What Jim Joyce SHOULD Have Done After Blowing Armando Galaragga’s Perfect Game

by JoeDelGrippo

It was two seasons ago in a men’s wood bat summer league game. It is a good league, with great competition, plus many former (and at least one current) major leaguers as alumni.

I was base umpire, situated behind the pitcher’s mound in a two-man team. Man on first, one out, late in a tied game.

Batter hits a ground ball to the hole in short, throw is made to second for the force out, then the relay is made to first.

Bang-bang play and I signal OUT! Double play and inning over.

There were complaints from the batter/runner and first base coach, the hitting teams bench (of course); while the other side let out a couple “All Right’s.” A few seconds later after the batter/runner said, “you blew it” I headed to the fence to take a break before the next inning started.

I had the feeling I blew the call.

One of the fan’s on the fielding teams side said to me, “It looked like he was safe.” I already realized I blew the call, but the fan’s comment cinched my realization.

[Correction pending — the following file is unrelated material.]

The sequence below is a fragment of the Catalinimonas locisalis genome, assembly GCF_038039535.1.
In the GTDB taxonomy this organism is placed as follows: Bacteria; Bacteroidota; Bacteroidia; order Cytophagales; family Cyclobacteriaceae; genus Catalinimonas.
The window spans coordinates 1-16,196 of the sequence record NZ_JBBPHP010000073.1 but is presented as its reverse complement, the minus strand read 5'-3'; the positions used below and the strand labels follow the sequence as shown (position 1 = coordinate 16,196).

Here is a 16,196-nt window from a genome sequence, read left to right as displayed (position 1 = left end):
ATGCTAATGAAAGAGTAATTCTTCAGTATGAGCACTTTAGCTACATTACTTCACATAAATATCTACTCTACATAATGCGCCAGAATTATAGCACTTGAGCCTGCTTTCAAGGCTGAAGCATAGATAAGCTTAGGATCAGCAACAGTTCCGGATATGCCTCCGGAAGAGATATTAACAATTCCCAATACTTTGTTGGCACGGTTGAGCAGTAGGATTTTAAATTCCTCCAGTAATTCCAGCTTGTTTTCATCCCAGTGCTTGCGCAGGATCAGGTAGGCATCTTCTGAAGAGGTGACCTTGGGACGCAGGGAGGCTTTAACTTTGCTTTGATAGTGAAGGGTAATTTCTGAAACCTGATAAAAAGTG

The funny thing is that I DID see an out. He looked out and I called him out. I saw foot of the first baseman on the bag, ball in glove, then the runner hitting the bag.

I did not have the ability to get help from the home plate umpire because I saw the foot on the bag.

But Jim Joyce did have the option of reversing last night’s call on the field.

Everyone now knows what happened. Armando Galarraga had a perfect game taken from him by Joyce’s bad call at first base. It was the 27th (and final out) of a perfect game, and Galarraga would have been immortalized in baseball history.*

*Funny thing is that Galarraga IS IMMORTALIZED as the guy who lost a perfect game, not bad by a final hit like Mike Mussina had happen to him in 2001, or bad like the 9th inning, one-out hit Tom Seaver had happen to him in 1969. But it was nearly as bad as Milt Pappas’ perfect game bid in 1972, when Bruce Froemming (like Joyce, another respected umpire) called two straight two-strike reallyclose pitches each a ball.